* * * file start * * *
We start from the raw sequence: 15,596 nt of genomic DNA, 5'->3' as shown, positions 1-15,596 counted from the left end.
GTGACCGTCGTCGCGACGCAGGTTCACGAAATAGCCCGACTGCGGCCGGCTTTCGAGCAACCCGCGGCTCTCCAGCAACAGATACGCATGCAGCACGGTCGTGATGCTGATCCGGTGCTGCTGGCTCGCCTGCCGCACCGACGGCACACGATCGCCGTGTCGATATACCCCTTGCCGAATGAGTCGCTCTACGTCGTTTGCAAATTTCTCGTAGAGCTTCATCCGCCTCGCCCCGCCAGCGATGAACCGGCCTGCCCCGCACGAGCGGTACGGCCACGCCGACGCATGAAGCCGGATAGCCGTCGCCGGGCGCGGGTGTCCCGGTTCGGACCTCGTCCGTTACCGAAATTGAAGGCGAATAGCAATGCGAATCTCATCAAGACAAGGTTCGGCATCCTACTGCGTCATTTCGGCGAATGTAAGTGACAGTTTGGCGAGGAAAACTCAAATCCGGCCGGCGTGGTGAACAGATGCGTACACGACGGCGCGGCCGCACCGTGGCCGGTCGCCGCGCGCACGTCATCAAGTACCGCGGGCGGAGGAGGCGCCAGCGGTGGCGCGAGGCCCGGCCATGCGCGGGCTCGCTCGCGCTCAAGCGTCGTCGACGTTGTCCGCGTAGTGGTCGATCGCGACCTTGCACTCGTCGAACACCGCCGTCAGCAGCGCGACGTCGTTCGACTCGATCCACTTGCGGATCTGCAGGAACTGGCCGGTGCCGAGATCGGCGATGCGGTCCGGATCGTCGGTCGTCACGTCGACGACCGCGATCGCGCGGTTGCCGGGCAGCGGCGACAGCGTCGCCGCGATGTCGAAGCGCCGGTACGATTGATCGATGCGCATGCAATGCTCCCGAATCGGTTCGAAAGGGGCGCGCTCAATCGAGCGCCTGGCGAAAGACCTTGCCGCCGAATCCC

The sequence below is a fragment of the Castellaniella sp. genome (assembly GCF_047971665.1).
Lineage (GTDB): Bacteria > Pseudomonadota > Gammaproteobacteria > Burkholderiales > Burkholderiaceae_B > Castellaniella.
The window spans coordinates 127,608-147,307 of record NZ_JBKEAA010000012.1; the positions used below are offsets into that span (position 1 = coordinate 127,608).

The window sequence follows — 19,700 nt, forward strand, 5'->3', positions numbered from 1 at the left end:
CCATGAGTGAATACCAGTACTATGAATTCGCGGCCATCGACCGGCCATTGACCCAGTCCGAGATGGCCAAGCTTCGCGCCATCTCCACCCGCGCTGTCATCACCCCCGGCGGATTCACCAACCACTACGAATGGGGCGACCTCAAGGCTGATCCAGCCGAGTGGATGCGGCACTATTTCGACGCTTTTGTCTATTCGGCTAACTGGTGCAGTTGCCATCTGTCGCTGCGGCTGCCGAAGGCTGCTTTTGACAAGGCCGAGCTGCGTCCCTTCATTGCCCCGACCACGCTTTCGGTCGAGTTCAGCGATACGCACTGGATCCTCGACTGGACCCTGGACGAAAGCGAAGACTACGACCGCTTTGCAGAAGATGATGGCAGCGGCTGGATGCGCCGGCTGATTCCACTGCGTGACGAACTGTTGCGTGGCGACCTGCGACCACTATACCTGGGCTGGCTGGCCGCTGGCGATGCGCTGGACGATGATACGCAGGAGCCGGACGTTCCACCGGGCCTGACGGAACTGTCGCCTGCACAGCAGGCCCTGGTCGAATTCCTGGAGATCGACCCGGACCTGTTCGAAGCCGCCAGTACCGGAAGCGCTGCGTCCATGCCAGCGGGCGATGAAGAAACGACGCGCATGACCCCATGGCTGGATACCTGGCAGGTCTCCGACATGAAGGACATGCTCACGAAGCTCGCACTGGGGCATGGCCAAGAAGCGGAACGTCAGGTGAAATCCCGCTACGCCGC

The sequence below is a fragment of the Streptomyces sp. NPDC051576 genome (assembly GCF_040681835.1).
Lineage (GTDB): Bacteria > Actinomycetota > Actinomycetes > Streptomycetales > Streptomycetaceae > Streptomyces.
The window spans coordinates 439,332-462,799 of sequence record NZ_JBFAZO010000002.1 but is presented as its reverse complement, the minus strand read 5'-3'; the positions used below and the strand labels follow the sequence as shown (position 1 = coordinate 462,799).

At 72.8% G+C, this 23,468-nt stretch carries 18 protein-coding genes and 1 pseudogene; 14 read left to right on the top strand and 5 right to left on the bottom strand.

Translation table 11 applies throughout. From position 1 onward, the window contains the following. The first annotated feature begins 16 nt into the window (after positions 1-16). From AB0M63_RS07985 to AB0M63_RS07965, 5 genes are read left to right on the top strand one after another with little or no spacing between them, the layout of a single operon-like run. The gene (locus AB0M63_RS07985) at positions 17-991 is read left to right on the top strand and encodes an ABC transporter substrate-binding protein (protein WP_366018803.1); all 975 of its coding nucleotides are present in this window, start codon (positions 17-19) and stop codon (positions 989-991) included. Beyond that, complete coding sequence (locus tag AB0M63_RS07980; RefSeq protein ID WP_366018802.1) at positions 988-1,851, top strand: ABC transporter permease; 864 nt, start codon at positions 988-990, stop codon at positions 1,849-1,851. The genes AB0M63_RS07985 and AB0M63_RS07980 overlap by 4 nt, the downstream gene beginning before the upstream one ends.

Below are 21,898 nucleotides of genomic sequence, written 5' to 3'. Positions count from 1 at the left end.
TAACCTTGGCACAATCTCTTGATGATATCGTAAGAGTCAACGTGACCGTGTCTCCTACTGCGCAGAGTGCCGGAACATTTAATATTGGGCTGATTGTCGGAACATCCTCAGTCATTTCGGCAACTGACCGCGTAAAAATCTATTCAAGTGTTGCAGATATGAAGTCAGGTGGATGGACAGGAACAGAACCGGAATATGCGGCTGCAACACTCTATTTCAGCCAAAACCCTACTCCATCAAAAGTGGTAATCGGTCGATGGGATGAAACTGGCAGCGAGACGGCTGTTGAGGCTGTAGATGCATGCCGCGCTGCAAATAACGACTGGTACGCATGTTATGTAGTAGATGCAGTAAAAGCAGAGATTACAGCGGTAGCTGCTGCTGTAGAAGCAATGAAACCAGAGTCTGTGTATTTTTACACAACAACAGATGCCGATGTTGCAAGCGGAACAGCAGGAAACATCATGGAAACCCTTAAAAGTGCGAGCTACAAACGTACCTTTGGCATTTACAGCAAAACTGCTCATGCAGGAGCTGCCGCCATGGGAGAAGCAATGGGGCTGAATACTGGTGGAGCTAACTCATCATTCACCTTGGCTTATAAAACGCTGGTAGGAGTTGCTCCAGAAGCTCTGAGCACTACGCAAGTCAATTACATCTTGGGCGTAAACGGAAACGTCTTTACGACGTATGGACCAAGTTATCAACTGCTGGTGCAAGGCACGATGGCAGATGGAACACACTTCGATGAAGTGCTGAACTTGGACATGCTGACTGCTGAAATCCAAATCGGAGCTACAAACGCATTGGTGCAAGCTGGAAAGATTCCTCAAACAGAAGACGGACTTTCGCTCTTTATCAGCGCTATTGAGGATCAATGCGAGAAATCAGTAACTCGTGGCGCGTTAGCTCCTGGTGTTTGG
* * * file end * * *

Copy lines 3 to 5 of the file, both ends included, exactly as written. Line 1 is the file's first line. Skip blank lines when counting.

The sequence below is a fragment of the Castellaniella sp. genome (assembly GCF_047971665.1).
Lineage (GTDB): Bacteria > Pseudomonadota > Gammaproteobacteria > Burkholderiales > Burkholderiaceae_B > Castellaniella.
The window spans coordinates 127,608-147,307 of record NZ_JBKEAA010000012.1; the positions used below are offsets into that span (position 1 = coordinate 127,608).